Metabolic and cardioventilatory responses during a graded exercise test before and 24 h after a triathlon

  • Daniel Le Gallais
  • Maurice Hayot
  • Olivier Hue
  • Dieudonné Wouassi
  • Alain Boussana
  • Michèle Ramonatxo
  • Christian Préfaut
ORIGINAL ARTICLE

DOI: 10.1007/s004210050492

Cite this article as:
Le Gallais, D., Hayot, M., Hue, O. et al. Eur J Appl Physiol (1999) 79: 176. doi:10.1007/s004210050492

Abstract

Previous studies have reported respiratory, cardiac and muscle changes at rest in triathletes 24 h after completion of the event. To examine the effects of these changes on metabolic and cardioventilatory variables during exercise, eight male triathletes of mean age 21.1 (SD 2.5) years (range 17–26 years) performed an incremental cycle exercise test (IET) before (pre) and the day after (post) an official classic triathlon (1.5-km swimming, 40-km cycling and 10-km running). The IET was performed using an electromagnetic cycle ergometer. Ventilatory data were collected every minute using a breath-by-breath automated system and included minute ventilation (E), oxygen uptake (O2), carbon dioxide production (CO2), respiratory exchange ratio, ventilatory equivalent for oxygen (E/O2) and for carbon dioxide (E/CO2), breathing frequency and tidal volume. Heart rate (HR) was monitored using an electrocardiogram. The oxygen pulse was calculated as O2/HR. Arterialized blood was collected every 2 min throughout IET and the recovery period, and lactate concentration was measured using an enzymatic method. Maximal oxygen uptake (O2max) was determined using conventional criteria. Ventilatory threshold (VT) was determined using the V-slope method formulated earlier. Cardioventilatory variables were studied during the test, at the point when the subject felt exhausted and during recovery. Results indicated no significant differences (P>0.05) in O2max [62.6 (SD 5.9) vs 64.6 (SD 4.8) ml · kg−1 · min−1], VT [2368 (SD 258) vs 2477 (SD 352) ml · min−1] and time courses of O2 between the pre- versus post-triathlon sessions. In contrast, the time courses of HR and blood lactate concentration reached significantly higher values (P<0.05) in the pre-triathlon session. We concluded that these triathletes when tested 24 h after a classic triathlon displayed their pre-event aerobic exercise capacity, bud did not recover pre-triathlon time courses in HR or blood lactate concentration.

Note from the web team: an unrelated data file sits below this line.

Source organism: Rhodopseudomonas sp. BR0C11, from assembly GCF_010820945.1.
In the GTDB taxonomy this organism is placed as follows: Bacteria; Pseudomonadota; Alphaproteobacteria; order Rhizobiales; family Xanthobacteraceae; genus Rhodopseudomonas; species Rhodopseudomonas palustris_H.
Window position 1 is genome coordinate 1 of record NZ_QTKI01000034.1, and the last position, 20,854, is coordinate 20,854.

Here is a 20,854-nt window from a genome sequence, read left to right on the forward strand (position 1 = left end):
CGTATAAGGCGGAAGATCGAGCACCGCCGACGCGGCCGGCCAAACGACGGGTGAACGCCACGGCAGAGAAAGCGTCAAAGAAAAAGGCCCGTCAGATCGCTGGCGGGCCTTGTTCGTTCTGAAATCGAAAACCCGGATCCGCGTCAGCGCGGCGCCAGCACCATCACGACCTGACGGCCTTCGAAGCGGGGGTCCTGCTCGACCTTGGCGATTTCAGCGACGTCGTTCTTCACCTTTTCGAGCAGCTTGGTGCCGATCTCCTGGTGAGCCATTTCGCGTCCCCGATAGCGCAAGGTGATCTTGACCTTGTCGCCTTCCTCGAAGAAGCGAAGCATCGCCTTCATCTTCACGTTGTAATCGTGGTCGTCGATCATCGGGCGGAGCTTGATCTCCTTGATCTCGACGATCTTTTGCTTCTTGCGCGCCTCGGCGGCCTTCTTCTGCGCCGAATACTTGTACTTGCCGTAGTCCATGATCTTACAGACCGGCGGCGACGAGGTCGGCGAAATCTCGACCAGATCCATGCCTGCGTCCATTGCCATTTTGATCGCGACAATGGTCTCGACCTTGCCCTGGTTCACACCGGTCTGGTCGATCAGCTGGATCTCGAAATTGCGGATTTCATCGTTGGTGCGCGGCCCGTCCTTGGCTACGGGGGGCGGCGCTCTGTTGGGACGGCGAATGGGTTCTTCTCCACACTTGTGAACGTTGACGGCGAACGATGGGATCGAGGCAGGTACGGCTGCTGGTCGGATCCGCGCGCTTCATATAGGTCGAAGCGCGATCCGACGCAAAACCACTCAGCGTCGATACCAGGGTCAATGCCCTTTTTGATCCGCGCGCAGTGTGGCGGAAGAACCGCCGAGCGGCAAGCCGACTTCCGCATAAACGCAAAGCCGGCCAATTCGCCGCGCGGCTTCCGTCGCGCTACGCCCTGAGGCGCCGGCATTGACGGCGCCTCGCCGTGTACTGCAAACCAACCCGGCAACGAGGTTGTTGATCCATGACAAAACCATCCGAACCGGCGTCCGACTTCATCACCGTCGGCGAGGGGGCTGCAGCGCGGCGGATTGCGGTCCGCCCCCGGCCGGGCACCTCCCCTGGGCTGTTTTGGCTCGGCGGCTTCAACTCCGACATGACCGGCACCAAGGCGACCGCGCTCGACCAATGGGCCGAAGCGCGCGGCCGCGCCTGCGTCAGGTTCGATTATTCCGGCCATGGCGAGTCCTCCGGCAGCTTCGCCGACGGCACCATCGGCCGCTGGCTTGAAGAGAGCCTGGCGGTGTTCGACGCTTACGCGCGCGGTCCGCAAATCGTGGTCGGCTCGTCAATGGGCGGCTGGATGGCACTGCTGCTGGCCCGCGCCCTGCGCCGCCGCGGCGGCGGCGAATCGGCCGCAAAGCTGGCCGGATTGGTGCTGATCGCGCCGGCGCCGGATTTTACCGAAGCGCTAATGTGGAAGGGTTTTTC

Key words Maximal oxygen uptake Ventilatory threshold Blood lactate Incremental exercise Triathlon 

Copyright information

© Springer-Verlag Berlin Heidelberg 1999

Authors and Affiliations

  • Daniel Le Gallais
    • 1
  • Maurice Hayot
    • 2
  • Olivier Hue
    • 3
  • Dieudonné Wouassi
  • Alain Boussana
    • 3
  • Michèle Ramonatxo
    • 2
  • Christian Préfaut
    • 2
  1. 1.Interface Biopsychosociale des A.P.A., Unité de Formation et de Recherche en Sciences et Techniques des Activités Physiques et Sportives (UFR STAPS), 700 Avenue du Pic Saint Loup, F-34100 Montpellier, FranceFR
  2. 2.Laboratoire de Physiologie des Interactions, Service d'Exploration de la Fonction Respiratoire, Centre Hospitalier Universitaire Arnaud de Villeneuve, 371 Avenue Doyen Gaston Giraud, F-34295 Montpellier, FranceFR
  3. 3.Laboratoire d'Optimisation de la Performance Motrice, UFR STAPS, 700 Avenue du Pic Saint Loup, F-34100 Montpellier, FranceFR

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